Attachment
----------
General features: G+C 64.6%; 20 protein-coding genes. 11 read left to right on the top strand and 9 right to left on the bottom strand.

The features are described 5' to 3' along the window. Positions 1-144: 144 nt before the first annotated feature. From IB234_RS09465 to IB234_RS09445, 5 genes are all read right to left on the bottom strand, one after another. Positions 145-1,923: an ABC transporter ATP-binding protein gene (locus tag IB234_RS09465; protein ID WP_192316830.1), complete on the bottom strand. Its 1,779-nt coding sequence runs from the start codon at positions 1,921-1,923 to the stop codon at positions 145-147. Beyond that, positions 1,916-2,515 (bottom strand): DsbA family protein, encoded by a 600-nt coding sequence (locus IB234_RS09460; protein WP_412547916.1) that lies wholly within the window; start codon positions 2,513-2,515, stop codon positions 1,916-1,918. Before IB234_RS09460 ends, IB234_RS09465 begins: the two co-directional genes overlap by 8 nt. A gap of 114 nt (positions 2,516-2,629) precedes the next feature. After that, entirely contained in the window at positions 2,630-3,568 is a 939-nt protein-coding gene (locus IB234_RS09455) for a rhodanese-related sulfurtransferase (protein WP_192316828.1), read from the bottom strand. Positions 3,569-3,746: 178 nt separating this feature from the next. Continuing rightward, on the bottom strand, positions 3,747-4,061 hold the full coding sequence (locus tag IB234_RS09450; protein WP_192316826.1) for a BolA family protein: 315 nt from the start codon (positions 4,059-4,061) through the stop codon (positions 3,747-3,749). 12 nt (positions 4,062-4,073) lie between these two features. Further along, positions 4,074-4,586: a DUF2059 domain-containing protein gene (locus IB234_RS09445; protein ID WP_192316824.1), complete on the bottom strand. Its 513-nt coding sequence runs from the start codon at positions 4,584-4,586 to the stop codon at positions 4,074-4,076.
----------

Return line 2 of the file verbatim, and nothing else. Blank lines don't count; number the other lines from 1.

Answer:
The features are described 5' to 3' along the window. Positions 1-144: 144 nt before the first annotated feature. From IB234_RS09465 to IB234_RS09445, 5 genes are all read right to left on the bottom strand, one after another. Positions 145-1,923: an ABC transporter ATP-binding protein gene (locus tag IB234_RS09465; protein ID WP_192316830.1), complete on the bottom strand. Its 1,779-nt coding sequence runs from the start codon at positions 1,921-1,923 to the stop codon at positions 145-147. Beyond that, positions 1,916-2,515 (bottom strand): DsbA family protein, encoded by a 600-nt coding sequence (locus IB234_RS09460; protein WP_412547916.1) that lies wholly within the window; start codon positions 2,513-2,515, stop codon positions 1,916-1,918. Before IB234_RS09460 ends, IB234_RS09465 begins: the two co-directional genes overlap by 8 nt. A gap of 114 nt (positions 2,516-2,629) precedes the next feature. After that, entirely contained in the window at positions 2,630-3,568 is a 939-nt protein-coding gene (locus IB234_RS09455) for a rhodanese-related sulfurtransferase (protein WP_192316828.1), read from the bottom strand. Positions 3,569-3,746: 178 nt separating this feature from the next. Continuing rightward, on the bottom strand, positions 3,747-4,061 hold the full coding sequence (locus tag IB234_RS09450; protein WP_192316826.1) for a BolA family protein: 315 nt from the start codon (positions 4,059-4,061) through the stop codon (positions 3,747-3,749). 12 nt (positions 4,062-4,073) lie between these two features. Further along, positions 4,074-4,586: a DUF2059 domain-containing protein gene (locus IB234_RS09445; protein ID WP_192316824.1), complete on the bottom strand. Its 513-nt coding sequence runs from the start codon at positions 4,584-4,586 to the stop codon at positions 4,074-4,076.